Customer Review

16 of 18 people found the following review helpful
5.0 out of 5 stars The Strongest Pain Relief Money Can Buy, May 30, 2004
This review is from: Use Your Illusion I (Audio CD)
There is an energy in this album (along with the other pre Spag. albums) that can not be replicated. The stars lined up just right for a handful of times in the past 50 years, and included in the list of those to benefit is the GUNS N ROSES beast from 87-93. Although contemporary times always make the past look tame, there is still no denying the ferocious, controversial beauty that will probably always be associated with GNR.
I'm not in the generation that's supposed to listen to Guns. I was 11 when the Illusions came out, so that meant that while everybody was telling me that Kurt Cobain was the only thing that was cool, I was just discovering the TRUE POWER of music, which is highly inclusive of the mighty Guns. Also a classically trained pianist, let me say I am very open-minded. But regardless of society's pressure to keep up with the times, I still haven't heard anything since the Illusions that can offer such a profound release of anger, tension, stress, and hurtful emotion. Fans ferociously guard "Appetite..." as the definitive album, and there's obviously a whole host of good arguments for that - but although it was at the expense of the band's unity, I maintain that the Illusions pulled off every epic human goal that music can provide, justifying Axl's egocentric addiction to perfectionism. Here's the review of 1, which although it doesn't pull off the "greatest album of all time" -ness of 2, it is the biggest pack of a punch that good hard rock has ever been able to muster.
The songwriting, performing, attitude, musicianship - EVERYTHING - came together with "Appetite" - but now, with a few more dollars in their pockets, the Gunners could take that same vision and get the recordings polished to perfection. I conceed that that is "for better of worse," in that many people prefer a raw sound, and that appeals to many Appetite heads (and I'm one of them!) But during the Illusions recordings, magic happened; a very spiritual (partially demonic) soul got trapped into the tape, making these recordings transcend all laws of recording techniques, and when you listen to the metallic blues of "Dust N Bones", the more obscure "Bad Apples," or the bone-crunching epic "Coma," you can't help but bleed out all of your internal toxins. Music exists for a release (among other things), and no album has you dealing with your demons more intensely than Use Your Illusion I. Axl's lyrics read like a psychiatric report, which as I mention down below, wouldn't make sense if indeed they were a shallow party band. Indeed, this band was put here with a purpose.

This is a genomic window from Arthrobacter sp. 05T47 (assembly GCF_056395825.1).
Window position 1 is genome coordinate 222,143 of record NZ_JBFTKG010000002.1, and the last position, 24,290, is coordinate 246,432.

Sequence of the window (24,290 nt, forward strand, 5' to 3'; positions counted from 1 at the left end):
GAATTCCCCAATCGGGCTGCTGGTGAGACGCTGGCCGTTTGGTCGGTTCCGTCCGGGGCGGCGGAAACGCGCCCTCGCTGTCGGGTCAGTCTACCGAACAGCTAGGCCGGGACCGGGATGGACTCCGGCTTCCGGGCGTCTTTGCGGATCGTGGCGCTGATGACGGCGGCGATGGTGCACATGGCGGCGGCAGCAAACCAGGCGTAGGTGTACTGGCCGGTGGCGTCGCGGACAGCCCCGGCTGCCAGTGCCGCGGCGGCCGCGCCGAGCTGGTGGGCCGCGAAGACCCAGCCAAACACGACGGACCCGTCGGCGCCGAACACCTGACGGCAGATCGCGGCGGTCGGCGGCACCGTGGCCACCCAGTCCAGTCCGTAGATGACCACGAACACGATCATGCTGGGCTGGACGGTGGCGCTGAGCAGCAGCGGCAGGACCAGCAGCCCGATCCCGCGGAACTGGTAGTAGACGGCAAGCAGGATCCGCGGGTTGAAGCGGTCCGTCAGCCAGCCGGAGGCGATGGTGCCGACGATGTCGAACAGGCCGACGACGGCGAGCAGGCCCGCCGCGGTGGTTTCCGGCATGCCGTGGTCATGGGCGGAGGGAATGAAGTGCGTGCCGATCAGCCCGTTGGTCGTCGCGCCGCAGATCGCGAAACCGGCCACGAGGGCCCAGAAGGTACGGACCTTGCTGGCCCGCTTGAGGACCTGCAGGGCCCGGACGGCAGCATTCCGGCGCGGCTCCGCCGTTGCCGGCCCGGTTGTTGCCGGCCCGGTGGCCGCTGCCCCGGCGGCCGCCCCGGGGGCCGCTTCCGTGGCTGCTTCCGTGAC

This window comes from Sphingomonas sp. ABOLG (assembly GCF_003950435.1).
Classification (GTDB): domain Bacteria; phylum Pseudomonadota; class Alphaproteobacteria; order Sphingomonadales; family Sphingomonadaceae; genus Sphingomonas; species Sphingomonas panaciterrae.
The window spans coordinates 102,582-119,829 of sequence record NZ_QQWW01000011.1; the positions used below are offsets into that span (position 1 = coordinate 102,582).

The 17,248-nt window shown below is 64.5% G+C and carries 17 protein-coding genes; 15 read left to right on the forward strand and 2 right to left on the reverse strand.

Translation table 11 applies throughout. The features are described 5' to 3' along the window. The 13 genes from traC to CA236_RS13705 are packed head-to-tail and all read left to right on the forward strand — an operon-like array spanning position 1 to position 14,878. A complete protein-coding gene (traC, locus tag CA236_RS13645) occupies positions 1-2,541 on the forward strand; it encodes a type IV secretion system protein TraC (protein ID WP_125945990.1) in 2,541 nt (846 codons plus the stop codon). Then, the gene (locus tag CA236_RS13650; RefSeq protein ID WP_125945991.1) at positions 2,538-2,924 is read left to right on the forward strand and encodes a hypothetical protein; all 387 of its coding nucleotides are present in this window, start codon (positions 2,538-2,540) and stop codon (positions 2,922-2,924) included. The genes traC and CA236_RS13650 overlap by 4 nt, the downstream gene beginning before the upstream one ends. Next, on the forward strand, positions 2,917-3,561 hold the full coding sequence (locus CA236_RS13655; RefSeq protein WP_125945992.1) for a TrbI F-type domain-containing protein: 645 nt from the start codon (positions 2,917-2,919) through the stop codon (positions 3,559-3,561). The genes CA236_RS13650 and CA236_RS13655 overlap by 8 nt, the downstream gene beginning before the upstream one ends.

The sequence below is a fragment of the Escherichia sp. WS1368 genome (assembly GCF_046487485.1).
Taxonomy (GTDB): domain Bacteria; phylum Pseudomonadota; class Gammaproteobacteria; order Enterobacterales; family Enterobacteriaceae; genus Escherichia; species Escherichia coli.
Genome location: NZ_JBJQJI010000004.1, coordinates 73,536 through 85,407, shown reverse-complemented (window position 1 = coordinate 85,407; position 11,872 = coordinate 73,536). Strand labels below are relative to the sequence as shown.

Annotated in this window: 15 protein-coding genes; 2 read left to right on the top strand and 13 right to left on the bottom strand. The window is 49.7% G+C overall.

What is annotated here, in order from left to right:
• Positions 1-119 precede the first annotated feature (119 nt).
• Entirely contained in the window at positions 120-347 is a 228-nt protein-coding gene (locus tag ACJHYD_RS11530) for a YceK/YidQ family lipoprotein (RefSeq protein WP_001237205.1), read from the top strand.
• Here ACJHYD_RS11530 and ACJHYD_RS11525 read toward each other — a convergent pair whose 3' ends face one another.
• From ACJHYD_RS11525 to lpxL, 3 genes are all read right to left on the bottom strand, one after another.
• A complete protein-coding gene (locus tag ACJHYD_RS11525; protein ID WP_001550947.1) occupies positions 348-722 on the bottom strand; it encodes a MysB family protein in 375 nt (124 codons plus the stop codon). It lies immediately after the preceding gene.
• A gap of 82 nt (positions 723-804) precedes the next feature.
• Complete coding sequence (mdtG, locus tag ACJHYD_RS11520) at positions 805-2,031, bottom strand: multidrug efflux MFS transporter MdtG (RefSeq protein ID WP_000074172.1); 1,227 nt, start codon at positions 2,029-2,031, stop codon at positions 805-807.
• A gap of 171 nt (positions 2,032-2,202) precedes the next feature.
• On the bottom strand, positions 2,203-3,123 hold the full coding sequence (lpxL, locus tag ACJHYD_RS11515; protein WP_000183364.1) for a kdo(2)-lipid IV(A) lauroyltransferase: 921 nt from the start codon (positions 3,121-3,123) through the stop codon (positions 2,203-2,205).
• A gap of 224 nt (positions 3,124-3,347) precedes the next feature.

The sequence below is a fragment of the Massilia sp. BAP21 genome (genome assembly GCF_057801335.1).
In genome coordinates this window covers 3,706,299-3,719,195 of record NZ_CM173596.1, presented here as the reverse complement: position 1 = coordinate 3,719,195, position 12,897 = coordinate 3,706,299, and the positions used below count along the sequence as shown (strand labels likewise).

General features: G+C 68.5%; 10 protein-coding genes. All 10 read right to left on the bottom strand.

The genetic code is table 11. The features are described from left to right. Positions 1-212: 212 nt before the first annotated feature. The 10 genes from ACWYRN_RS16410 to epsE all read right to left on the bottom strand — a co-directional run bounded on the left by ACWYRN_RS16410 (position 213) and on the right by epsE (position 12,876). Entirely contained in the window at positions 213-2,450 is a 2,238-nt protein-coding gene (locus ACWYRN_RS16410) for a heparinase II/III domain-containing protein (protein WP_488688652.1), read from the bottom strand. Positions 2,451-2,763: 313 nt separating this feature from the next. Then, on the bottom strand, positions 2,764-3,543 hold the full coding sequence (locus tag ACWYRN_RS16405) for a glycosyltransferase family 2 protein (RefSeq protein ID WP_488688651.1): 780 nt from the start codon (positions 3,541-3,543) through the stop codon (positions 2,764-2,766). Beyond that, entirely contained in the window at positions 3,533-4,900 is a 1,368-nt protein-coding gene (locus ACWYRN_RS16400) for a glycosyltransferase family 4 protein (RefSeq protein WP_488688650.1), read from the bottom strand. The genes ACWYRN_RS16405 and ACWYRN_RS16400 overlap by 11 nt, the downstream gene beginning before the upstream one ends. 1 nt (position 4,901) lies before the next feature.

Okay, so they weren't the BEST musicians around, but they weren't bad. And the group dynamic made up for the lack of technique many times over. Afterall, a strong element to the foundation of the band is punk, where attitude is all that matters. The fact that Guns had/have attitude PLUS other things to offer makes me say that that is the best thing you could try to get from any musician.
Which leads me right into the high compliment to this album's effective diversity. I play piano for a living, and Use Your Illusion 1 is like Appetite + piano and a few other things, which is why I hold 1 just a notch higher (not worth arguing about though). I could listen to the bluesy headbanging of "Dust N Bones" (and even more, 2's 14 years) all day long, jamming along on piano, and never want to go do anything else. The hypnotic electricity of this band should come in a bottle. Then there's "You Ain't the First," a really cool acoustic ditty, a royal "Queen-like" cover of Sir Paul's "Live and Let Die", the staple ballad "Don't Cry," the monstrously screaming metal of "Back off B@#$%", and the smash epic that needs no description, "November Rain." I put on a piano recital which, after the Beethoven was over, included a full orchestration of this epic, strings and all. A pretty bold move for a conservative music school. With regards to those saying that if 1 and 2 were combined into one solid (though how much more solid do you want?) album it would be much better... I'll concede only as far as "Double Talkin Jive" and "Perfect Crime," are concerned, which are the closest to filler that is on the first album (Slash's tasteful classical guitar licks notwithstanding). This album, especially when coupled with 2, has it all. Dave Matthews and Phish may open up their jams more, but they still leave you needing your Prozac.
It's funny how documentaries try to establish grunge as a return to seriousness after the partying of the 80's bands - but I never fell for grunge, and I've needed a boatload of musical anti-depressants in my life (who hasn't?). No, kids, Nirvana never really offered that much other than a meeting place for disillusioned teens. The magic of Guns was MUCH angrier, much more MUSICAL, and much more PROFOUND. [Why even mention the N word? Well as you should well know, "N" made it not cool to like GNR, which was a sad sad day for the future of the record industry.] But I digress... The characteristic style of randomly chosen subjects, let's say "The Garden" or "Dead Horse", holds up UNBELIEVABLY well today, and still tastes as fresh as it did a decade ago. And when it's all over, that is the true test.
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Showing 1-1 of 1 posts in this discussion
Initial post: Apr 10, 2014 5:39:32 PM PDT
Moonstone says:
I second that! While I don't have this album yet, whenever I hear one their songs on the radio, I just crank it up and let Axl have at it.
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